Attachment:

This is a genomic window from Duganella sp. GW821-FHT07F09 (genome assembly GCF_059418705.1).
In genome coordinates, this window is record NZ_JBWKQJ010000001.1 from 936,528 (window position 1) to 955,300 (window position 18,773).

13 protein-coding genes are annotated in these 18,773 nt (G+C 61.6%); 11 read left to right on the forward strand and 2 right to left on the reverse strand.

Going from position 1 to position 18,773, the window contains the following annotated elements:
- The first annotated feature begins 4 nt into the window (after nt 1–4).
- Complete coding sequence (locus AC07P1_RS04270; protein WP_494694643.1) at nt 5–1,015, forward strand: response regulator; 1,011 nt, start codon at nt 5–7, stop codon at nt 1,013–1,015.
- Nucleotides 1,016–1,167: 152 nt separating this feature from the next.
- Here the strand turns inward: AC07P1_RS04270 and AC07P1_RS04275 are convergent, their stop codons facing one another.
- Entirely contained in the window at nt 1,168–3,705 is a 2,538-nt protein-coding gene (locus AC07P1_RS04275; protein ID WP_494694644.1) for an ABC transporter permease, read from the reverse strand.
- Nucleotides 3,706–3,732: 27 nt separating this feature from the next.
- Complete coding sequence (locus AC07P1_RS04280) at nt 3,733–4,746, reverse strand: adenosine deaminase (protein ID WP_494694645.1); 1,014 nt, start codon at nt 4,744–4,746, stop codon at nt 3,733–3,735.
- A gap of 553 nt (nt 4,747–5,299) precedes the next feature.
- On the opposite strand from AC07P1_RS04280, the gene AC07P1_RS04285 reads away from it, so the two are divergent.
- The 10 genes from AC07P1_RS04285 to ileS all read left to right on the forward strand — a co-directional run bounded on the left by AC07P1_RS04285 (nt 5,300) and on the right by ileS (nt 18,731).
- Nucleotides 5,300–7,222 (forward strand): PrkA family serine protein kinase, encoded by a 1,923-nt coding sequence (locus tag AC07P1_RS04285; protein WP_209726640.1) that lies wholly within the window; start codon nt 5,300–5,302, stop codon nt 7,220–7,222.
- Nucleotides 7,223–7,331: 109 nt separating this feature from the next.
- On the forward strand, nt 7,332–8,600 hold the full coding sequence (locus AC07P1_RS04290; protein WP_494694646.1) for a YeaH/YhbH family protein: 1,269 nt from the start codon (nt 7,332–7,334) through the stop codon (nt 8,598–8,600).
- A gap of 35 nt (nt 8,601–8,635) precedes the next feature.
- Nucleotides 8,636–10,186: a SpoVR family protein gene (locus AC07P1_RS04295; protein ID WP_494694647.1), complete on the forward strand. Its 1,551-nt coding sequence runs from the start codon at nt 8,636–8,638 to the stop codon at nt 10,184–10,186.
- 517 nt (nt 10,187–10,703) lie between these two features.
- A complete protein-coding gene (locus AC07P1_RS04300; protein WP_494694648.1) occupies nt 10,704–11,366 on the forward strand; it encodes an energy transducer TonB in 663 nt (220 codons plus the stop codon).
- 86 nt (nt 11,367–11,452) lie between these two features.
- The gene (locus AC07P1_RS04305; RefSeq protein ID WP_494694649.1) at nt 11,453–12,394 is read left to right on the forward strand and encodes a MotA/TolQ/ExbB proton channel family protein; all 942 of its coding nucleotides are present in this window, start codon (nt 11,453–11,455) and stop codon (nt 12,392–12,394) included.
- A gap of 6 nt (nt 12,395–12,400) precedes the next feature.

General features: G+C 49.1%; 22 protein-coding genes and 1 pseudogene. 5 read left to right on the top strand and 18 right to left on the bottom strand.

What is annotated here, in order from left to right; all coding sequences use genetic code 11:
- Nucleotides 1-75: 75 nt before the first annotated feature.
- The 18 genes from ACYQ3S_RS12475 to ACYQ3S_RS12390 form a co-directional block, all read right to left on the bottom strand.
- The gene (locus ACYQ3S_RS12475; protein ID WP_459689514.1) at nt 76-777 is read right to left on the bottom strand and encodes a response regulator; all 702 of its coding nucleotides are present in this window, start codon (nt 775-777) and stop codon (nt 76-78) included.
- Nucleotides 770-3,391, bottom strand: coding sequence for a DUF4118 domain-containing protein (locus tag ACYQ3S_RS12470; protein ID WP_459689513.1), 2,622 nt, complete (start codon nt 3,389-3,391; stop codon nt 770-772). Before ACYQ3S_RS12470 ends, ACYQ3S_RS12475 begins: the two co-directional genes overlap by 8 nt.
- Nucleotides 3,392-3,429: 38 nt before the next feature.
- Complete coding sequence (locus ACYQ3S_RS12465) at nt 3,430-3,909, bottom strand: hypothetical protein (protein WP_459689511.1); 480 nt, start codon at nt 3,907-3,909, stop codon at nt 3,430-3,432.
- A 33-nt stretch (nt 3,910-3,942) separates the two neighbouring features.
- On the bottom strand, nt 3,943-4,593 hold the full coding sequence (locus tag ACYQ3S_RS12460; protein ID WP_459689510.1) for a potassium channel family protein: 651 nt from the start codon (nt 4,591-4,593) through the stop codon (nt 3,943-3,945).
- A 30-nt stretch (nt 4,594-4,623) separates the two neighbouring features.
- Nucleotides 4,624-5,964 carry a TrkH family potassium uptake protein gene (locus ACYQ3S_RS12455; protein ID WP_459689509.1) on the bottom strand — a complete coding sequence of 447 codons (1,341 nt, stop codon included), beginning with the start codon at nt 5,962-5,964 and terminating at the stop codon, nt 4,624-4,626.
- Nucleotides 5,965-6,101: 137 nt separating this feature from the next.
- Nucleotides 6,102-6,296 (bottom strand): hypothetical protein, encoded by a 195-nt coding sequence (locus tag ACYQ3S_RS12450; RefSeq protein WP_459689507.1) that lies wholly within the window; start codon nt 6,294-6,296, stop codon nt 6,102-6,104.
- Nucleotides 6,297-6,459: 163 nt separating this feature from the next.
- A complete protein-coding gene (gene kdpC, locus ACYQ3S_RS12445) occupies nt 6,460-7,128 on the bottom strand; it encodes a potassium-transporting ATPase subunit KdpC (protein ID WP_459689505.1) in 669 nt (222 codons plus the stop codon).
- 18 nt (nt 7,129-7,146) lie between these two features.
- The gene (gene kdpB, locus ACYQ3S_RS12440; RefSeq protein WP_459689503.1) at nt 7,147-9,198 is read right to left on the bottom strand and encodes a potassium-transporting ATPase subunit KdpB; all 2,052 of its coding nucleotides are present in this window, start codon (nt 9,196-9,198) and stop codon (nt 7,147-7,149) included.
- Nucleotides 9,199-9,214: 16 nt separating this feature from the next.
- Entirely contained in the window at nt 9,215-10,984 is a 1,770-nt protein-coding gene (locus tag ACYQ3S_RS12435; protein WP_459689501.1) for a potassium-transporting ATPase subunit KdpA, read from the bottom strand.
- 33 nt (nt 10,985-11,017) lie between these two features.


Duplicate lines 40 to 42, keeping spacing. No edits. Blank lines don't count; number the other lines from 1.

- A complete protein-coding gene (gene kdpC, locus ACYQ3S_RS12445) occupies nt 6,460-7,128 on the bottom strand; it encodes a potassium-transporting ATPase subunit KdpC (protein ID WP_459689505.1) in 669 nt (222 codons plus the stop codon).
- 18 nt (nt 7,129-7,146) lie between these two features.
- The gene (gene kdpB, locus ACYQ3S_RS12440; RefSeq protein WP_459689503.1) at nt 7,147-9,198 is read right to left on the bottom strand and encodes a potassium-transporting ATPase subunit KdpB; all 2,052 of its coding nucleotides are present in this window, start codon (nt 9,196-9,198) and stop codon (nt 7,147-7,149) included.